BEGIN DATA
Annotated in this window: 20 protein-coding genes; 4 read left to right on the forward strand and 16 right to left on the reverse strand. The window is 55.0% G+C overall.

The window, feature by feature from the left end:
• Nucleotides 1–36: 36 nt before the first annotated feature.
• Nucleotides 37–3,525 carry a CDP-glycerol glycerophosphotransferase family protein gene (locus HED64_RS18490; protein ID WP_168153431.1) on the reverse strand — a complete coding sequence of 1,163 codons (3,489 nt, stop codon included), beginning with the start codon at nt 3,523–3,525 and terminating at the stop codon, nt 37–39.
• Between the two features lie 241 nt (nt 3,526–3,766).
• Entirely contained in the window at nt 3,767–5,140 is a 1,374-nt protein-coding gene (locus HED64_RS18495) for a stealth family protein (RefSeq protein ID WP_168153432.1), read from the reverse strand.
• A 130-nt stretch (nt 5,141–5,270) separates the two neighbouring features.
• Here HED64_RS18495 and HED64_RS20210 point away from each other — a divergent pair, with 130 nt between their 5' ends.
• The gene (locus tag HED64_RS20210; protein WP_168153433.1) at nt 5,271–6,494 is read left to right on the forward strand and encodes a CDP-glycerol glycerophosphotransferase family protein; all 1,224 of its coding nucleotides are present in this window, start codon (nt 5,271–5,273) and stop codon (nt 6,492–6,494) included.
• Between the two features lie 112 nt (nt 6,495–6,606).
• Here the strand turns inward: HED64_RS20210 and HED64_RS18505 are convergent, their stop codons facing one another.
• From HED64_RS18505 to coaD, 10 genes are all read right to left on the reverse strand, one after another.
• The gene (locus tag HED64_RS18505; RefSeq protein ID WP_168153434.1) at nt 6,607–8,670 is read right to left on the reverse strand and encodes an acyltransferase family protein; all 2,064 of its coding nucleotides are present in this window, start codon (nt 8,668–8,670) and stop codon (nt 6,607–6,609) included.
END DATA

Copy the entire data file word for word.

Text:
Annotated in this window: 20 protein-coding genes; 4 read left to right on the forward strand and 16 right to left on the reverse strand. The window is 55.0% G+C overall.

The window, feature by feature from the left end:
• Nucleotides 1–36: 36 nt before the first annotated feature.
• Nucleotides 37–3,525 carry a CDP-glycerol glycerophosphotransferase family protein gene (locus HED64_RS18490; protein ID WP_168153431.1) on the reverse strand — a complete coding sequence of 1,163 codons (3,489 nt, stop codon included), beginning with the start codon at nt 3,523–3,525 and terminating at the stop codon, nt 37–39.
• Between the two features lie 241 nt (nt 3,526–3,766).
• Entirely contained in the window at nt 3,767–5,140 is a 1,374-nt protein-coding gene (locus HED64_RS18495) for a stealth family protein (RefSeq protein ID WP_168153432.1), read from the reverse strand.
• A 130-nt stretch (nt 5,141–5,270) separates the two neighbouring features.
• Here HED64_RS18495 and HED64_RS20210 point away from each other — a divergent pair, with 130 nt between their 5' ends.
• The gene (locus tag HED64_RS20210; protein WP_168153433.1) at nt 5,271–6,494 is read left to right on the forward strand and encodes a CDP-glycerol glycerophosphotransferase family protein; all 1,224 of its coding nucleotides are present in this window, start codon (nt 5,271–5,273) and stop codon (nt 6,492–6,494) included.
• Between the two features lie 112 nt (nt 6,495–6,606).
• Here the strand turns inward: HED64_RS20210 and HED64_RS18505 are convergent, their stop codons facing one another.
• From HED64_RS18505 to coaD, 10 genes are all read right to left on the reverse strand, one after another.
• The gene (locus tag HED64_RS18505; RefSeq protein ID WP_168153434.1) at nt 6,607–8,670 is read right to left on the reverse strand and encodes an acyltransferase family protein; all 2,064 of its coding nucleotides are present in this window, start codon (nt 8,668–8,670) and stop codon (nt 6,607–6,609) included.